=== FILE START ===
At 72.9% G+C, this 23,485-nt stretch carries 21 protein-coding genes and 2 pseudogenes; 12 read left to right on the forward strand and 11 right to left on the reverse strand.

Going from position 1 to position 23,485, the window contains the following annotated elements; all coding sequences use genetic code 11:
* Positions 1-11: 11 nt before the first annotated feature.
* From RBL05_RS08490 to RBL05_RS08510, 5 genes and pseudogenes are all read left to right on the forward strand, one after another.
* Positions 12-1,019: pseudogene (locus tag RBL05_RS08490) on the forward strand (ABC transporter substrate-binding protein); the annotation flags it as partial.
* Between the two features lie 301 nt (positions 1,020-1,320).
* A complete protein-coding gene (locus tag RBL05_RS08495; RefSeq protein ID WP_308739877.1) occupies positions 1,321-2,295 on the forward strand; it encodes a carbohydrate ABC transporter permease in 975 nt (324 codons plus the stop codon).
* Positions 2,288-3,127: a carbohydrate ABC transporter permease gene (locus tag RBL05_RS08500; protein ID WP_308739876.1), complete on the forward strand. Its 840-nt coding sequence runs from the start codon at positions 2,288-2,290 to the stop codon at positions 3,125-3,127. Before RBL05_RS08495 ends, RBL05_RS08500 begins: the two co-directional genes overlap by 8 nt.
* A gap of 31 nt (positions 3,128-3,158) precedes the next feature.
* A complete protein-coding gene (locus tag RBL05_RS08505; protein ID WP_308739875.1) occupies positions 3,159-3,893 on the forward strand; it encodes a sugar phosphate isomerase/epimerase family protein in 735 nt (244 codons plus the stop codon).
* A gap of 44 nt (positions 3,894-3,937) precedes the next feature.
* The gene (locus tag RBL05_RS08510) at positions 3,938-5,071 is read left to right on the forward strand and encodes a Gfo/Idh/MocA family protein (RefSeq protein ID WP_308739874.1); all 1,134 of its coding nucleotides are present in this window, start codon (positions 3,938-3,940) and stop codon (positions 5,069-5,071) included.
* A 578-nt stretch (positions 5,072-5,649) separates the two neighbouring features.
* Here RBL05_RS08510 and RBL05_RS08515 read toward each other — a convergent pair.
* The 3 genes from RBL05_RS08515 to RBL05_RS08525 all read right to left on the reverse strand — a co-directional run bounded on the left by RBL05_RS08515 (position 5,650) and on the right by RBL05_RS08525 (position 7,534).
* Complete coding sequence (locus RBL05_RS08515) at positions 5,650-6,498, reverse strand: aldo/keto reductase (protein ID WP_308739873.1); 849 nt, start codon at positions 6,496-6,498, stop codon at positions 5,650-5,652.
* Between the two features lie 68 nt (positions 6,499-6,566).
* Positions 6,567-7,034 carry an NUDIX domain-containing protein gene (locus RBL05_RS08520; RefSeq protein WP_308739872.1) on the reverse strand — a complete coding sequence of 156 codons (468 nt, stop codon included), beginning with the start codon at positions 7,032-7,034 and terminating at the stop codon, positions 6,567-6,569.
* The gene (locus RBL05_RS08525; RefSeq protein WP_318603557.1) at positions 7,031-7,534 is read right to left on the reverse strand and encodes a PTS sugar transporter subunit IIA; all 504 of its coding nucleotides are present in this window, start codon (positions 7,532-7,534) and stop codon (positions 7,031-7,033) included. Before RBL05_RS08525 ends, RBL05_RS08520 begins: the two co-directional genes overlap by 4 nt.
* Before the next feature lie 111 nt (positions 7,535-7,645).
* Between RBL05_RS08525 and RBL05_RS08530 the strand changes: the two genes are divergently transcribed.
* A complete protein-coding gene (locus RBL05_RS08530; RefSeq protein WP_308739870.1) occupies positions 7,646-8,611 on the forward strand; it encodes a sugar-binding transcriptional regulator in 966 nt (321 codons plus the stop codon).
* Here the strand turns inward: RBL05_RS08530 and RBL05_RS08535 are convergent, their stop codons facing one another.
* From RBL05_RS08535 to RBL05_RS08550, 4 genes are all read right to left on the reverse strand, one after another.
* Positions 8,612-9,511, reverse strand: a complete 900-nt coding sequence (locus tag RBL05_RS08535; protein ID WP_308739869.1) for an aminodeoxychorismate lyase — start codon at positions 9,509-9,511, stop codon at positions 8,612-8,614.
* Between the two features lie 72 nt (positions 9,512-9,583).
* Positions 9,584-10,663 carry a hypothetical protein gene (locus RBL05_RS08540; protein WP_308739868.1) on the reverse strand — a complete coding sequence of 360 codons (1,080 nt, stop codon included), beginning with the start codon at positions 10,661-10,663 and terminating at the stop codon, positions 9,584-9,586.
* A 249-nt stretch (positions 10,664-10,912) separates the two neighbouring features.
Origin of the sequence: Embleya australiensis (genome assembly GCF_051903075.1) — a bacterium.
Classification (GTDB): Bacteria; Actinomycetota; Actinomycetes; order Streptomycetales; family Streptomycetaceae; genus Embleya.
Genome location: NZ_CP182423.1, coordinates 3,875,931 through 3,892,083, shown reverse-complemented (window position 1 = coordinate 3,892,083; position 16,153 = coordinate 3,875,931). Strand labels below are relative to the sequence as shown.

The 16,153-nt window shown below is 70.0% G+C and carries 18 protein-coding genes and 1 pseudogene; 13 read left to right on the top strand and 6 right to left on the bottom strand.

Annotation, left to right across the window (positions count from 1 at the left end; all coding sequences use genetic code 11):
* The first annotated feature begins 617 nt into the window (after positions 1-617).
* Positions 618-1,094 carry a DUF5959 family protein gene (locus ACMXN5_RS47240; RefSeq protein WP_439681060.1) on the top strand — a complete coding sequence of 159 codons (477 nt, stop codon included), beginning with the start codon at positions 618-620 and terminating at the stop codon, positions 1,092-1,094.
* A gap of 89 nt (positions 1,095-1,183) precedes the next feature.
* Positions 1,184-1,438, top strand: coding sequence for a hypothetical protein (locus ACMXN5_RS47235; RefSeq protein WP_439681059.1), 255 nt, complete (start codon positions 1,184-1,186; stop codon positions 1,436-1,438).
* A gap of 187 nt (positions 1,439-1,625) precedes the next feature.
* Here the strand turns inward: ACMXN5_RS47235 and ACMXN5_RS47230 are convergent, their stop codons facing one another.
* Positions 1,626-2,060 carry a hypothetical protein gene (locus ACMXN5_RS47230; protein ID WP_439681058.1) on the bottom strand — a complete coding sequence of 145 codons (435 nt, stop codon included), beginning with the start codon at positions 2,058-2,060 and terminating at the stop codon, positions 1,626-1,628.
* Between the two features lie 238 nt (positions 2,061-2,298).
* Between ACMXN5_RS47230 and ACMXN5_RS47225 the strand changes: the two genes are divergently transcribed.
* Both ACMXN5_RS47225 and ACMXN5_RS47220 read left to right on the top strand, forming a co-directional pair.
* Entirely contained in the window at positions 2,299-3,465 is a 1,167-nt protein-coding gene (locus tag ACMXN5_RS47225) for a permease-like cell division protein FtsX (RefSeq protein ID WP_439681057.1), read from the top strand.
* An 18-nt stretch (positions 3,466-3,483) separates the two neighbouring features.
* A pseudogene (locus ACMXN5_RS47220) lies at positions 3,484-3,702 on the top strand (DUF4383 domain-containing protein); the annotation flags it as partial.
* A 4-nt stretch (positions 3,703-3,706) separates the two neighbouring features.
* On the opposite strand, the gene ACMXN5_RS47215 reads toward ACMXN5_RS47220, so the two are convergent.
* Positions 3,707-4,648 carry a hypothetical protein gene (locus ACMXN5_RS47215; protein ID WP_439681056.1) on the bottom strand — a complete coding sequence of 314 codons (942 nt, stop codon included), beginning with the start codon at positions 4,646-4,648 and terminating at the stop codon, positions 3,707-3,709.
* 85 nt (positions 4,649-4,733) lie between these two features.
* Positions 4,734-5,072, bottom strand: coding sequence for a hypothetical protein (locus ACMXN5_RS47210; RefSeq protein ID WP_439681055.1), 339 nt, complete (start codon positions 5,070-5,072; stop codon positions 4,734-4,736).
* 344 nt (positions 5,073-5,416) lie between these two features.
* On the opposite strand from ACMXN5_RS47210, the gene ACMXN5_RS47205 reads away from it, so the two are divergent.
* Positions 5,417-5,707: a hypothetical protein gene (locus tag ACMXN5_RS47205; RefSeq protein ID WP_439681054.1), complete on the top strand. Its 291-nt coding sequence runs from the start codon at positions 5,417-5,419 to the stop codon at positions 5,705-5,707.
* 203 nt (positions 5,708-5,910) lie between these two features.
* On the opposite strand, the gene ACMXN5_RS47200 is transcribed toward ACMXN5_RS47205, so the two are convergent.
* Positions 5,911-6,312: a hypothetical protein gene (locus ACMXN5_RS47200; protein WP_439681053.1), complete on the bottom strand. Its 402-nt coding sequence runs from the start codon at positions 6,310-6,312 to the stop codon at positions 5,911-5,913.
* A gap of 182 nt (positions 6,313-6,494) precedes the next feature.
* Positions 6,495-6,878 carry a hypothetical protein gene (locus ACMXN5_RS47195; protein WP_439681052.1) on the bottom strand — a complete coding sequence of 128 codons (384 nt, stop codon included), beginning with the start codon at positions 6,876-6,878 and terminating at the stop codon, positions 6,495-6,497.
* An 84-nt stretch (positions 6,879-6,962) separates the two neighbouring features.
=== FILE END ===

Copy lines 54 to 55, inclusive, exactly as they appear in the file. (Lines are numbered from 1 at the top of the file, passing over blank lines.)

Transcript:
* Positions 5,417-5,707: a hypothetical protein gene (locus tag ACMXN5_RS47205; RefSeq protein ID WP_439681054.1), complete on the top strand. Its 291-nt coding sequence runs from the start codon at positions 5,417-5,419 to the stop codon at positions 5,705-5,707.
* 203 nt (positions 5,708-5,910) lie between these two features.